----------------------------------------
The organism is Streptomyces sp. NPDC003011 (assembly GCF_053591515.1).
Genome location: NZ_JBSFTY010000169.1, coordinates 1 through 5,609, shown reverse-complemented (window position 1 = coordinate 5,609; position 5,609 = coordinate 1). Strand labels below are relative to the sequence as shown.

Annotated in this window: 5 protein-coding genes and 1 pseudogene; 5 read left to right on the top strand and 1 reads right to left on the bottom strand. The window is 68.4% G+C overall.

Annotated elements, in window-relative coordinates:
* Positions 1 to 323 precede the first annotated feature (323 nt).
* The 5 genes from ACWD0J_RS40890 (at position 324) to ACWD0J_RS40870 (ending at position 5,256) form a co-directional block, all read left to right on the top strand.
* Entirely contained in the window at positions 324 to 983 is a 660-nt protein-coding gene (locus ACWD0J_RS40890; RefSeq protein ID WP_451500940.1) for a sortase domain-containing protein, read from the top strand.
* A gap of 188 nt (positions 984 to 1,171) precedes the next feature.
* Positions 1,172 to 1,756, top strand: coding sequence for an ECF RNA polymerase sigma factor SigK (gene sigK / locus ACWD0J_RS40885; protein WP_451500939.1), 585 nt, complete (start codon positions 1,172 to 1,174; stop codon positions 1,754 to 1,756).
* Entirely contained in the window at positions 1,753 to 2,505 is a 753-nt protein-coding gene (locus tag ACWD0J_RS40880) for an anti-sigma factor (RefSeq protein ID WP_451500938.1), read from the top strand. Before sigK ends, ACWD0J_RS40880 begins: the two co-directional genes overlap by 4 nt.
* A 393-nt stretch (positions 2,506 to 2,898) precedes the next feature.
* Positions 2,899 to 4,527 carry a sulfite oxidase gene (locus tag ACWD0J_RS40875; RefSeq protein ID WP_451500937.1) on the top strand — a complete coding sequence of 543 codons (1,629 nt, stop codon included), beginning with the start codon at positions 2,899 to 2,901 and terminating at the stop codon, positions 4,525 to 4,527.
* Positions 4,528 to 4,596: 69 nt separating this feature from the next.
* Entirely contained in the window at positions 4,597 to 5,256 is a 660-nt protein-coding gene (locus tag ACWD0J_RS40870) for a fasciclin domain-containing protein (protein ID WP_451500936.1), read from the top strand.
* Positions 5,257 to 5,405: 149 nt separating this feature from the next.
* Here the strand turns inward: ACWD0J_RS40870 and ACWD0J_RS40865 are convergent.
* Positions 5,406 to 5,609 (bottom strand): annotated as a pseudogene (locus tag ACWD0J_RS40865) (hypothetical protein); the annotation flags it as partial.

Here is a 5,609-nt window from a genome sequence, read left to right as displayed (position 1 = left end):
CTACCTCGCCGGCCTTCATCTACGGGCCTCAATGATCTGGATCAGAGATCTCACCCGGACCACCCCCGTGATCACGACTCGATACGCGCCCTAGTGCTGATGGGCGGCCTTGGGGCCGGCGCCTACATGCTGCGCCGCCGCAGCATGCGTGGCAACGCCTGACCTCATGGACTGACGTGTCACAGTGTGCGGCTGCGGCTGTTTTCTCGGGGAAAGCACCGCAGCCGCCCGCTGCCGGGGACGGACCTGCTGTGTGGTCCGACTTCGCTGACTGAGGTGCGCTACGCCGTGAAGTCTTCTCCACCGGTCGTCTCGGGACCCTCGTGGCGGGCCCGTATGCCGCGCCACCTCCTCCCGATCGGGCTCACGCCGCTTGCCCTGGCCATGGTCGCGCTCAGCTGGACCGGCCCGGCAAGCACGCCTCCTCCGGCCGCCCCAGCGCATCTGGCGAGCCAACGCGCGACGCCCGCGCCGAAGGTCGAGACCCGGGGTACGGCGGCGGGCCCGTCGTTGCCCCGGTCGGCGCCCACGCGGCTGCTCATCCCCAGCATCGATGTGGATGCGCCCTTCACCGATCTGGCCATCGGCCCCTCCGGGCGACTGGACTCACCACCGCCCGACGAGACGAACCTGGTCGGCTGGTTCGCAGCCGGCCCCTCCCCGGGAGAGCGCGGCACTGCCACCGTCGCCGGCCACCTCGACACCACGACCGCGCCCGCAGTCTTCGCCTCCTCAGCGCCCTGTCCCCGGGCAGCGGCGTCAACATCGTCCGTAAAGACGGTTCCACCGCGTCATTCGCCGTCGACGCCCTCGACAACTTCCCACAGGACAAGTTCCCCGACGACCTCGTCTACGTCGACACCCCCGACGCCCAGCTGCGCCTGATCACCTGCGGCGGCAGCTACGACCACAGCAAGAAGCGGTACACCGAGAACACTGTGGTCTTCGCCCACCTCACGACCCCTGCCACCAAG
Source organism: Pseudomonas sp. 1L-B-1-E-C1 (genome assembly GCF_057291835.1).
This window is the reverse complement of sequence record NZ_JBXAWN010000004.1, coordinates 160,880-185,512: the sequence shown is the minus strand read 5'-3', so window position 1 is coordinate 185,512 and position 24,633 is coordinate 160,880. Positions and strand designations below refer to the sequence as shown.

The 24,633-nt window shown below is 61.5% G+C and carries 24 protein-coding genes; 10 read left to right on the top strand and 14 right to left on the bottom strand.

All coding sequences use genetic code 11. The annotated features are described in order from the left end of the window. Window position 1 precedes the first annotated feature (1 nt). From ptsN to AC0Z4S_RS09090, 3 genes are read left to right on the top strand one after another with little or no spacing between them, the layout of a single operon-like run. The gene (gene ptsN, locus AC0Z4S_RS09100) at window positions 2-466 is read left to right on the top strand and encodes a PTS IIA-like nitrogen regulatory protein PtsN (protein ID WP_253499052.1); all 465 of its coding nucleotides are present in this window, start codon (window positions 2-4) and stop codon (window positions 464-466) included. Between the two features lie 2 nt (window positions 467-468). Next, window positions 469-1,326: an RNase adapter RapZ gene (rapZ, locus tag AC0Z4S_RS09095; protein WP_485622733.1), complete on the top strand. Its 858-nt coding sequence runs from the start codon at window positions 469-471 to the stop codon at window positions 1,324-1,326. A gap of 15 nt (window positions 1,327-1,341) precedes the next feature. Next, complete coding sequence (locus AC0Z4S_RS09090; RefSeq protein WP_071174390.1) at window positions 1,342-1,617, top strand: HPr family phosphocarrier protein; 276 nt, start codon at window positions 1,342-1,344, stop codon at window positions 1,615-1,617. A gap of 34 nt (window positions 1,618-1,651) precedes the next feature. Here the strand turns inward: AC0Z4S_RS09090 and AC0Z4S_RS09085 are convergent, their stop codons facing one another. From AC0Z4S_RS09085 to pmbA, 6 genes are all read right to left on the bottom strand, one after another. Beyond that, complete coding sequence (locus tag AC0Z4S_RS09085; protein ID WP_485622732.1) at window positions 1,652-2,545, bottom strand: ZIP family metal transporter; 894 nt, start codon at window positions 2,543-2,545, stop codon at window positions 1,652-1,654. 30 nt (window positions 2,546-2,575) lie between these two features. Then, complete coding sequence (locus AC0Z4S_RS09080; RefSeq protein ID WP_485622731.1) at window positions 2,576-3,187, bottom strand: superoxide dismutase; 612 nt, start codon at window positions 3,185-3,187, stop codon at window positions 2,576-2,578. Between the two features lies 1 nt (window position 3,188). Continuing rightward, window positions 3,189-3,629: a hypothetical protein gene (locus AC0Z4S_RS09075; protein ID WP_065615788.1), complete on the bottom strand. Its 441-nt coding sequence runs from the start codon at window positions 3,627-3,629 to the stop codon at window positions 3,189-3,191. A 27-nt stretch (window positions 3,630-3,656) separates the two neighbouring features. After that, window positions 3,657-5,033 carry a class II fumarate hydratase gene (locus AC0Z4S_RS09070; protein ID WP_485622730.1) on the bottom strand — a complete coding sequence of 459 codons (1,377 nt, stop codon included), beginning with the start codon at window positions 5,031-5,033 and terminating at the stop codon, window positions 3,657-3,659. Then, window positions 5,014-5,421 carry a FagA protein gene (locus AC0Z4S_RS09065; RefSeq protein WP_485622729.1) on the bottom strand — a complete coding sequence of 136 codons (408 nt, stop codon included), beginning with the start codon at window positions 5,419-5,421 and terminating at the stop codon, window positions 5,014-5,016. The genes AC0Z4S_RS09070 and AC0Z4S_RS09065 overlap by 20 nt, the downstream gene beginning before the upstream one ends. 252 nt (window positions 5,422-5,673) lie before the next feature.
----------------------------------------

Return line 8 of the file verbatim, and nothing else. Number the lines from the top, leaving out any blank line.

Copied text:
* A gap of 188 nt (positions 984 to 1,171) precedes the next feature.